But anyone who would accumulate 700 wives and princesses and 300 concubines could very likely become unstable and be more than double-minded, as we are told in 1 Kings 11:1-6.
1 Now King Solomon loved many foreign women along with the daughter of Pharaoh: Moabite, Ammonite, Edomite, Sidonian, and Hittite women,
2 from the nations concerning which the LORD had said to the sons of Israel, "You shall not associate with them, neither shall they associate with you, for they will surely turn your heart away after their gods." Solomon held fast to these in love.
3 And he had seven hundred wives, princesses, and three hundred concubines, and his wives turned his heart away.
4 For it came about when Solomon was old, his wives turned his heart away after other gods; and his heart was not wholly devoted to the LORD his God, as the heart of David his father had been.
5 For Solomon went after Ashtoreth the goddess of the Sidonians and after Milcom the detestable idol of the Ammonites.
6 And Solomon did what was evil in the sight of the LORD, and did not follow the LORD fully, as David his father had done.
7 Then Solomon built a high place for Chemosh the detestable idol of Moab, on the mountain which is east of Jerusalem, and for Molech the detestable idol of the sons of Ammon.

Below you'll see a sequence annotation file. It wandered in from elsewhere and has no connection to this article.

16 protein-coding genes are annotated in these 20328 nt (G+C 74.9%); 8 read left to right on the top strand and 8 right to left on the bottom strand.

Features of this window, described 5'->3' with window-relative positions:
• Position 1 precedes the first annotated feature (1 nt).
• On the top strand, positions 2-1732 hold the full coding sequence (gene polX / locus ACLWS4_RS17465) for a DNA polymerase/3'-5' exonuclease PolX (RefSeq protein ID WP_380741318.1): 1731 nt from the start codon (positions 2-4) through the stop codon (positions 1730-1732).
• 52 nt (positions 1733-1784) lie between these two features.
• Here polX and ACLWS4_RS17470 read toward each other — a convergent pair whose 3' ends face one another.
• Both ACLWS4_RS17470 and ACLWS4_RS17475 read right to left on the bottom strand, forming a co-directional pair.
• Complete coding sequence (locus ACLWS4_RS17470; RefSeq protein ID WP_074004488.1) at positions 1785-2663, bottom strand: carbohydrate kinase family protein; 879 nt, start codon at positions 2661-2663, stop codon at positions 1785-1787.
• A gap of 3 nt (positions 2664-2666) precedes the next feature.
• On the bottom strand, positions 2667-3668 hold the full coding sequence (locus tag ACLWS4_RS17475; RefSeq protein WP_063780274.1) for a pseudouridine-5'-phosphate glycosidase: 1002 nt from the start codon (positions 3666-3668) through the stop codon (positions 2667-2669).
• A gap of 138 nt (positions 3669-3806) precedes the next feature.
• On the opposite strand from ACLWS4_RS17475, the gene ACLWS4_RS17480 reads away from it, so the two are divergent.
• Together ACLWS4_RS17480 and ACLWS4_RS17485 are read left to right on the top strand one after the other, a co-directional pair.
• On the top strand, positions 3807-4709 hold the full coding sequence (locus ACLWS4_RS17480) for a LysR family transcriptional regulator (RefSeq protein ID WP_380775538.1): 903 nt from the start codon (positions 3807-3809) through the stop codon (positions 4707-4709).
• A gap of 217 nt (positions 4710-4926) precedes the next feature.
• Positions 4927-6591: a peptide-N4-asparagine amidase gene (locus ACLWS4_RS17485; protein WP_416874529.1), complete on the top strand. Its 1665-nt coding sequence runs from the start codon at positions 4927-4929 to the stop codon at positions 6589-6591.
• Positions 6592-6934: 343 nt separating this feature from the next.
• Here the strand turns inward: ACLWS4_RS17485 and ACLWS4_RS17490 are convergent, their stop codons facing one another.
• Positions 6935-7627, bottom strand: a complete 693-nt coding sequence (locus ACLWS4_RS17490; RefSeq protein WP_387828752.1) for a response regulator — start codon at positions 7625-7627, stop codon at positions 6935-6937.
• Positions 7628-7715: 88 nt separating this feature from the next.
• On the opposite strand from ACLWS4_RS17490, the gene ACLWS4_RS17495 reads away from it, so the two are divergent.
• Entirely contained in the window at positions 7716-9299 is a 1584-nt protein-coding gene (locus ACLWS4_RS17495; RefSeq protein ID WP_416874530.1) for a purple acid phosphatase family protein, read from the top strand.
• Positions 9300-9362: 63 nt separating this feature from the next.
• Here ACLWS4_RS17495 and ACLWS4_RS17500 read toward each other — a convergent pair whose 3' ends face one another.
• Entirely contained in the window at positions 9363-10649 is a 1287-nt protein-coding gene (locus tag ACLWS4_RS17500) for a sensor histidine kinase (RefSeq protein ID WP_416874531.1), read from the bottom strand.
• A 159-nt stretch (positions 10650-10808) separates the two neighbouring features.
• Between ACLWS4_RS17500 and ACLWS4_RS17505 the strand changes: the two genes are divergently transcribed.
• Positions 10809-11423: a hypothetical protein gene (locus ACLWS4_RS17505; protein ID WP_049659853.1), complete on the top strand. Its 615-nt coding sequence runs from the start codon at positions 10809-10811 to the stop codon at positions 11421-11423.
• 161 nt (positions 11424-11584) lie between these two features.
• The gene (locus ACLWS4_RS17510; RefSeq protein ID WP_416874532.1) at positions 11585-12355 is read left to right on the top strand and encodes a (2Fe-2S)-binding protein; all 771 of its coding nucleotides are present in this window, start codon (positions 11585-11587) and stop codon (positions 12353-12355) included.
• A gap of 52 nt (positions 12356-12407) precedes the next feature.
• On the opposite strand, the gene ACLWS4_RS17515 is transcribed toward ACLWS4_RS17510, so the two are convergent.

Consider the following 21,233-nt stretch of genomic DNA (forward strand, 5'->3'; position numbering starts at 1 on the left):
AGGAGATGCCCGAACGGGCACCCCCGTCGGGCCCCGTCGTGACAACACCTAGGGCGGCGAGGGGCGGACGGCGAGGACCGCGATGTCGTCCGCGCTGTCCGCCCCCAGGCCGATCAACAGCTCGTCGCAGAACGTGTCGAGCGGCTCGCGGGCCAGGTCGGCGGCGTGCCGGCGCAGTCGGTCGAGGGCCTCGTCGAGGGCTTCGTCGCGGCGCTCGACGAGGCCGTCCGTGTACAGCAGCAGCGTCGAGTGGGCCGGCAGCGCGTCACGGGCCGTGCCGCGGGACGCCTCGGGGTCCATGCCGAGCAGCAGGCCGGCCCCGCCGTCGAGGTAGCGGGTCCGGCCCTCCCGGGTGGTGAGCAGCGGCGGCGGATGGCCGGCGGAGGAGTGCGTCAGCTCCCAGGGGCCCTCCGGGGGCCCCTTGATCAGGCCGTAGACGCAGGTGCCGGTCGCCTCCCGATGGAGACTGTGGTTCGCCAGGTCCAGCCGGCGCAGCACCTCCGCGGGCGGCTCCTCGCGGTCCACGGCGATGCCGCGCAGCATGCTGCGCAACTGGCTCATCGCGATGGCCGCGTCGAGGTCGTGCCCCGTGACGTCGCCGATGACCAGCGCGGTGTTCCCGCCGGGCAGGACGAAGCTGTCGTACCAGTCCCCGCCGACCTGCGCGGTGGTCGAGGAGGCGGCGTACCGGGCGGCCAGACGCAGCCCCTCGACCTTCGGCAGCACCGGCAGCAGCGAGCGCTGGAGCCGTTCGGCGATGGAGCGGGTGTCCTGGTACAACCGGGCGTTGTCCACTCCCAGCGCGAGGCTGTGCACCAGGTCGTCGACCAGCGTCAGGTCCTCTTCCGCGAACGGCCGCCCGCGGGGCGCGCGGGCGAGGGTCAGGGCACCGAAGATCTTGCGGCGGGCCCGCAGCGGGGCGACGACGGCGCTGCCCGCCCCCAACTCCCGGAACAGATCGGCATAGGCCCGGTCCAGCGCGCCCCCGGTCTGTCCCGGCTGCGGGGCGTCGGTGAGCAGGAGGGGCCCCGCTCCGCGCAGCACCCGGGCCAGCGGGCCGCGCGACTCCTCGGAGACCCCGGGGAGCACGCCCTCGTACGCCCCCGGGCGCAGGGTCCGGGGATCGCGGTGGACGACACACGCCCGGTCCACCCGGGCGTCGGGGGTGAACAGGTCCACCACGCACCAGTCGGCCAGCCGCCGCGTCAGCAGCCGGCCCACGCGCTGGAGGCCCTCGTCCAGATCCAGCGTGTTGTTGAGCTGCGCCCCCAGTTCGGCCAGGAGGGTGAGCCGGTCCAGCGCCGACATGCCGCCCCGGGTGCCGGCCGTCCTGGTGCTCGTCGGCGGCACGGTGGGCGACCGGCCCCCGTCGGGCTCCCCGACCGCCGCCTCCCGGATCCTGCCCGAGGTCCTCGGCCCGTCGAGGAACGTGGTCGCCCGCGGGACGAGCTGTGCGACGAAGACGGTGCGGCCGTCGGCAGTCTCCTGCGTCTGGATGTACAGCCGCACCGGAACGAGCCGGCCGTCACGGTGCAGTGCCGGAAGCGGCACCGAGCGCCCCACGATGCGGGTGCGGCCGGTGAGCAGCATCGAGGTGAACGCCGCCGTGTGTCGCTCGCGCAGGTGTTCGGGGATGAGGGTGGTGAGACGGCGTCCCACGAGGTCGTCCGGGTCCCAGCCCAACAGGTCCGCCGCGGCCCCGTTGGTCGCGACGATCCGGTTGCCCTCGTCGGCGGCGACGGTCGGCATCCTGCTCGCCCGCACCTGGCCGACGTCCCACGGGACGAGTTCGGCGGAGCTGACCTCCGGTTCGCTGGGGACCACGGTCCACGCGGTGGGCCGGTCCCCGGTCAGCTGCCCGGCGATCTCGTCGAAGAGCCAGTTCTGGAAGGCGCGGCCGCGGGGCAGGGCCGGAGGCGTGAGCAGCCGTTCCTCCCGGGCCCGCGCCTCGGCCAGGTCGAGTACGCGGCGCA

8 Thus also he did for all his foreign wives, who burned incense and sacrificed to their gods.
And if any of you men here this morning think you have a problem with your wife, it is absolutely nothing compared to what Solomon must have been going through.
So stay home and solve your problems together in Godly love, for looking elsewhere will rarely make things better.
Solomon failed the test of God. Why? Note 1 John 2:15-16.
15. Do not love the world, nor the things in the world. If anyone loves the world, the love of the Father is not in him.
16. For all that is in the world, the lust of the flesh and the lust of the eyes and the boastful pride of life, is not from the Father, but is from the world.